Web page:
As mentioned above, crate training is a great tool for house training and helping them strengthen their ‘hold it’ ability while in their crate. But, it’s also great to teach them boundaries as well as good habits.
When you’re not available to keep an eye on them they can happily hang out in their crate.
It also helps teach them what areas in the house are okay for them to be in and which areas are not. As their crate training progresses they will learn that they get more space to explore in your home as their potty training concludes.
The benefits for a young pup are more obvious. But, for an older doggo you have to give it a little more thought.
As the saying goes, “you can’t teach an old dog new tricks”…
As your pup ages they will likely encounter some new challenges, may that be hip/elbow dysplasia, weakened bladder control, or arthritis, to name a few.
Learning anything new is taxing, not just with people but dogs too! And when your dog starts to get to their senior years, the best thing you can do is help them be as comfortable as possible. Crate training once they’re already set in their ways isn’t the best idea and pretty darn difficult to do!
If they’re already crate trained from puppyhood, getting their much more needed rest and quiet time will be easier in their crate. Also, if unfortunately more vet visits start to happen, being comfortable transporting in their crate will make their experience that much less stressful, as mentioned earlier.
Helping your dog learn to love their crate at an early age will be beneficial to them throughout their entire life.
Benefits A Wide Variety Of Dogs
Whether you’ve adopted a rescue dog, have a dog with separation anxiety, a new pup or a hunting dog, crate training will benefit them all.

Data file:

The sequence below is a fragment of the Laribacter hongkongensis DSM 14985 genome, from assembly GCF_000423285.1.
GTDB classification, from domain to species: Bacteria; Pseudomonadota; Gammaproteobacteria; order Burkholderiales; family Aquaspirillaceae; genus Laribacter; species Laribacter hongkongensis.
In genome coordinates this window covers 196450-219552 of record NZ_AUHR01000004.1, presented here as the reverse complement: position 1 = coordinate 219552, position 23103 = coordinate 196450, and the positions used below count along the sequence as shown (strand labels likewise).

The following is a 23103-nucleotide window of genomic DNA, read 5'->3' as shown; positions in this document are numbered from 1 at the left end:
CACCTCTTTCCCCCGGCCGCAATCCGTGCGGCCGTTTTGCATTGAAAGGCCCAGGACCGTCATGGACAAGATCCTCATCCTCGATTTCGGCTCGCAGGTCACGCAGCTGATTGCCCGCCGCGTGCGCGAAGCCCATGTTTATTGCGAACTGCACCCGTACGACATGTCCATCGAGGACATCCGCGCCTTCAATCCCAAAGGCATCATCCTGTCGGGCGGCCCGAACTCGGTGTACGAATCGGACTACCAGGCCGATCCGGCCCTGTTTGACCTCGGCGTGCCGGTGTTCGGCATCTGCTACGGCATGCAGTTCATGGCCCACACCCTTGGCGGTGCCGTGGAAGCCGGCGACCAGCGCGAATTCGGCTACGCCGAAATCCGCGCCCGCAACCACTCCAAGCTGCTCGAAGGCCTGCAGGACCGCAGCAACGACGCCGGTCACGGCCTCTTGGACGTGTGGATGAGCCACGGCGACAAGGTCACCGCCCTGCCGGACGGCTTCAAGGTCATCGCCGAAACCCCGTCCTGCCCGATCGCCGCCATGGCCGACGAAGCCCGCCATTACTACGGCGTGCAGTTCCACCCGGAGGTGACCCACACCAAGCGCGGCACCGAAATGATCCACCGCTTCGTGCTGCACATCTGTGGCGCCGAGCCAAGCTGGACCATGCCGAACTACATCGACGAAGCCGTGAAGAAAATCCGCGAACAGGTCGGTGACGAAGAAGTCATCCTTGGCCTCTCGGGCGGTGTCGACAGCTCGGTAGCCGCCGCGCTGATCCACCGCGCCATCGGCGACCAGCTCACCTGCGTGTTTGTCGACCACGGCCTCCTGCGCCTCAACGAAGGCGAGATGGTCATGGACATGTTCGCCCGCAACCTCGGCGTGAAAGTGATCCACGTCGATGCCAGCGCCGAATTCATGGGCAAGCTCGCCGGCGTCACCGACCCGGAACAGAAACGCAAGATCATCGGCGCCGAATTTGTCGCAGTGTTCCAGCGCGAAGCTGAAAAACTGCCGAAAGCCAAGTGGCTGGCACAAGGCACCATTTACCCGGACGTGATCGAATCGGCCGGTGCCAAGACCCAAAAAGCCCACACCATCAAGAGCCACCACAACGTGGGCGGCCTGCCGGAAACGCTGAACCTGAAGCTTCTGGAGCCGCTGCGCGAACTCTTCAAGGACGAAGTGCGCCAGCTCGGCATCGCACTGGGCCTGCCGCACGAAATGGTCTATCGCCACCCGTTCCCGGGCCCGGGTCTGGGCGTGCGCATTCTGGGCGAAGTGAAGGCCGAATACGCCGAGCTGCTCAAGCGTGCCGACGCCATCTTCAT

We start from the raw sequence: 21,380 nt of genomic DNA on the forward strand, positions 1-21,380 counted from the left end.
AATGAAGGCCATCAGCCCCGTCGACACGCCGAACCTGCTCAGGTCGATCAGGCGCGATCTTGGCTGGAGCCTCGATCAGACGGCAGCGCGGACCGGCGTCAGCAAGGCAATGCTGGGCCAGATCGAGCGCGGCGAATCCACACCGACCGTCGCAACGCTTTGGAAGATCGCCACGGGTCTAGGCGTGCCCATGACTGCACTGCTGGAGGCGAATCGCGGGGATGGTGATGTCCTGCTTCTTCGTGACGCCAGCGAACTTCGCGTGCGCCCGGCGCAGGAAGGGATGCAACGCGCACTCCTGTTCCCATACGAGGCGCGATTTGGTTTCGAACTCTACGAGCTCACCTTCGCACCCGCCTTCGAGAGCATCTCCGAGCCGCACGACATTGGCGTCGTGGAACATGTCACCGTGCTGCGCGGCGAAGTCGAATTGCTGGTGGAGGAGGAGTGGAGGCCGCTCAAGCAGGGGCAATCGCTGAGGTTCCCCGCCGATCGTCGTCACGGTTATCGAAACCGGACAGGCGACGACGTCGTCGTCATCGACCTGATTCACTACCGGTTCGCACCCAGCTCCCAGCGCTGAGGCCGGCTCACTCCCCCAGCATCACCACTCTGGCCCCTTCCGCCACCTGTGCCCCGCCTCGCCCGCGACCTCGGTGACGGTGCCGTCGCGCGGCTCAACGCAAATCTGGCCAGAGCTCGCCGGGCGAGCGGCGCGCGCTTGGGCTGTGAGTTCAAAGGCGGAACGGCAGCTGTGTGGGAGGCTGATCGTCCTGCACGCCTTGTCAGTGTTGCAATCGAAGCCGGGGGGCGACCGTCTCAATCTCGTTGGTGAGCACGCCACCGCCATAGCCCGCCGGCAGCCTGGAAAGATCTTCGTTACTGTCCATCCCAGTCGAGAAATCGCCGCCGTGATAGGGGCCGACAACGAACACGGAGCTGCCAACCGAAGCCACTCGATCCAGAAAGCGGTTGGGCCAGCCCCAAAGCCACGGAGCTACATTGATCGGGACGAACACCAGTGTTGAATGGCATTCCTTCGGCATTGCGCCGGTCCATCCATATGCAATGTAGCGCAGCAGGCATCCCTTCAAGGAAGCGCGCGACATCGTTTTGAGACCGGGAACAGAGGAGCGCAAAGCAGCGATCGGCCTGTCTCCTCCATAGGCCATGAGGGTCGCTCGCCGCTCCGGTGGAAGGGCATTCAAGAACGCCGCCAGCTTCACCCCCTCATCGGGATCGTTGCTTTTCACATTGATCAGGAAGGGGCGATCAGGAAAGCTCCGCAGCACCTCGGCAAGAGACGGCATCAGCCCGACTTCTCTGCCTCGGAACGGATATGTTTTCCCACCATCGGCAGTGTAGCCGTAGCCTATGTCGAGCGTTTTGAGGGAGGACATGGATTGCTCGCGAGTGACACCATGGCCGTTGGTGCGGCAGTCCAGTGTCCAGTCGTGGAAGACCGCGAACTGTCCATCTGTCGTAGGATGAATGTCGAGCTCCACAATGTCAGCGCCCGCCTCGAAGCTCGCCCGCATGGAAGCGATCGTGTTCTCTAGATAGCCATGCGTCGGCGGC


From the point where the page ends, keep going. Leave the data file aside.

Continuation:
The biggest reason for this is it provides a small space that they feel safe and secure in. Some dogs are more territorial than others but a crate gives them a small space they can protect adequately. This enables them to relax easier because they know for sure their quarters are secure from any intruders.
And for those who hate when you’re away and are more vocal. Providing them with crate training and a familiar scent (a piece of your clothing) can help them feel less anxious when you’re gone.
What is the purpose of crate training your dog? Well, put simply, it can (and will) make both your lives a whole lot easier.
Taking the time to train them while they’re young will have beneficial effects for their entire life. Not only will it help them with issues they may have developed in the past, but it’ll also make their future that much better.
There are a lot of benefits for both you and your dog when training crate-training so I hope this article has given you some ideas as to why you should get started. Dogs can be trained to use crates at any age or breed – it just takes the time and put in the effort!